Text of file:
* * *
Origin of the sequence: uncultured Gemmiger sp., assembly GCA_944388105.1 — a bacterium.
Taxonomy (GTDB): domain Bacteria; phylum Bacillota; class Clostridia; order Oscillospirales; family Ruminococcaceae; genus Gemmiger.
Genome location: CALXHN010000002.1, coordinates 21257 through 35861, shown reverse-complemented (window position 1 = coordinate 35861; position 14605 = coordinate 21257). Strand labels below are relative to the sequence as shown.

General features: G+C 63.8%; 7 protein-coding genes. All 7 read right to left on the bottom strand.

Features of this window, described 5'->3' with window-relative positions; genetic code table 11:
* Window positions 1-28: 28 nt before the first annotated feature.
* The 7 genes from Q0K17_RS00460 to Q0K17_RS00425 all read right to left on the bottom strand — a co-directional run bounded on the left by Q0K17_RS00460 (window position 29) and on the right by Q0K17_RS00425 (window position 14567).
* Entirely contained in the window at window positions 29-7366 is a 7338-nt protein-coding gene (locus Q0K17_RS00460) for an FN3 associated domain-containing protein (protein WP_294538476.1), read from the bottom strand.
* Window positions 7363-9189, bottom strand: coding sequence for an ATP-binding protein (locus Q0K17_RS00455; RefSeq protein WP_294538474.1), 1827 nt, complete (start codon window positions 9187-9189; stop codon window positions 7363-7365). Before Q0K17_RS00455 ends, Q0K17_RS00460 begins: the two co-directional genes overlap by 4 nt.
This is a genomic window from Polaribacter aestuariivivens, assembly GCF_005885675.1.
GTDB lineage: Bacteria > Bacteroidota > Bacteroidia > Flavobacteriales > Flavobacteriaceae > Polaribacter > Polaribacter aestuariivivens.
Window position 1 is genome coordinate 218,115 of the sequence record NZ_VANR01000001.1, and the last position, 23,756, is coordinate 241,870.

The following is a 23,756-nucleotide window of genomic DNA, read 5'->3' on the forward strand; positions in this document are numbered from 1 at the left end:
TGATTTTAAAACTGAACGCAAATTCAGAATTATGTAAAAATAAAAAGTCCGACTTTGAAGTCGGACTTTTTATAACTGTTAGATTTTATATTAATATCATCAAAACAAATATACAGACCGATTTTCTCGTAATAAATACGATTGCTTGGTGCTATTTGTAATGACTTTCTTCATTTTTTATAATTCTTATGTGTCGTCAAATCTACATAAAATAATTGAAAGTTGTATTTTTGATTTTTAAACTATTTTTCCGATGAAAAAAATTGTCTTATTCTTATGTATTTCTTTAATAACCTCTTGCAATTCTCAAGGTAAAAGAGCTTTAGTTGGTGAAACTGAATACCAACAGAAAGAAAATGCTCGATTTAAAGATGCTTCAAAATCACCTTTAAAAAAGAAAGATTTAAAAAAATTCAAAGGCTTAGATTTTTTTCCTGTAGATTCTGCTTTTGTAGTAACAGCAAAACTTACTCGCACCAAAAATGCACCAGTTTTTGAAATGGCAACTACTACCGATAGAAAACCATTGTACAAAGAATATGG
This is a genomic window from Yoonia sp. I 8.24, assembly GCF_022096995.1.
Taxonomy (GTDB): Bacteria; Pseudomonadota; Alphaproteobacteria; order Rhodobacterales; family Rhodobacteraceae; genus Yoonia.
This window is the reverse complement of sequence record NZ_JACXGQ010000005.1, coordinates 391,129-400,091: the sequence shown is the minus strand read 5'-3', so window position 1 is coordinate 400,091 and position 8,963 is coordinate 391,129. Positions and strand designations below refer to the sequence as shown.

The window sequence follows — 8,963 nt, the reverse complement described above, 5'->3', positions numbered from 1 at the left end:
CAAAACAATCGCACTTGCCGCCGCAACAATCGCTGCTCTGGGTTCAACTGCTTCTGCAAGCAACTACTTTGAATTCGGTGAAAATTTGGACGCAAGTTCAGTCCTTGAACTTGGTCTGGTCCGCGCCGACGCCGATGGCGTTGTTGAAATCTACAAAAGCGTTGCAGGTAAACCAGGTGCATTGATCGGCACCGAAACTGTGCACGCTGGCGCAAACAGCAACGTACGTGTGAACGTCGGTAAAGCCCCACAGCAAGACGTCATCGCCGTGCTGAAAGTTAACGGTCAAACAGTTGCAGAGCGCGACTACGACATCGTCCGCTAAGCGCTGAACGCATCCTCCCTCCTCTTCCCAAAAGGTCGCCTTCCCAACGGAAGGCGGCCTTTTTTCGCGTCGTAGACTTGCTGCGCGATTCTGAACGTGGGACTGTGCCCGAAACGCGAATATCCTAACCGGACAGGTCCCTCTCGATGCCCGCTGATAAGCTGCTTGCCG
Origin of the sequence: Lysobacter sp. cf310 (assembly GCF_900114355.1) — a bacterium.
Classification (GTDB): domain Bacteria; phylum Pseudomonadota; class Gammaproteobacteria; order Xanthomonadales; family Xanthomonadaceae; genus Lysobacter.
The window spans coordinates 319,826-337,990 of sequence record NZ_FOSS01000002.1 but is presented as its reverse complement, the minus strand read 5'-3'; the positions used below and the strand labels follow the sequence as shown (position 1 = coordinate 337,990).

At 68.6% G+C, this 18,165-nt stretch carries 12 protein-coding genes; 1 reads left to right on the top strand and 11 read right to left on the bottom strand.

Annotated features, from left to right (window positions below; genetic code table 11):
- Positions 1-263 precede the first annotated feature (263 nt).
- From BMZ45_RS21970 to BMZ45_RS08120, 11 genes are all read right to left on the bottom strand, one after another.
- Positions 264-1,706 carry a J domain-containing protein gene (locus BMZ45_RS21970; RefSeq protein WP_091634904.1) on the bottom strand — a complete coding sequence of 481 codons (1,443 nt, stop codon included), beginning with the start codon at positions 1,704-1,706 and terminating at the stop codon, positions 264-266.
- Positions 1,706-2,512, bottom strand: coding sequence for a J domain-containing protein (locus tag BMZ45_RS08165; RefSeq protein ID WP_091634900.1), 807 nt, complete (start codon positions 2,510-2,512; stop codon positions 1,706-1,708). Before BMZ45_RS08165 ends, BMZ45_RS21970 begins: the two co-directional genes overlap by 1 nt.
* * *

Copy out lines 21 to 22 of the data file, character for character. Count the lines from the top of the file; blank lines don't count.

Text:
Classification (GTDB): domain Bacteria; phylum Pseudomonadota; class Gammaproteobacteria; order Xanthomonadales; family Xanthomonadaceae; genus Lysobacter.
The window spans coordinates 319,826-337,990 of sequence record NZ_FOSS01000002.1 but is presented as its reverse complement, the minus strand read 5'-3'; the positions used below and the strand labels follow the sequence as shown (position 1 = coordinate 337,990).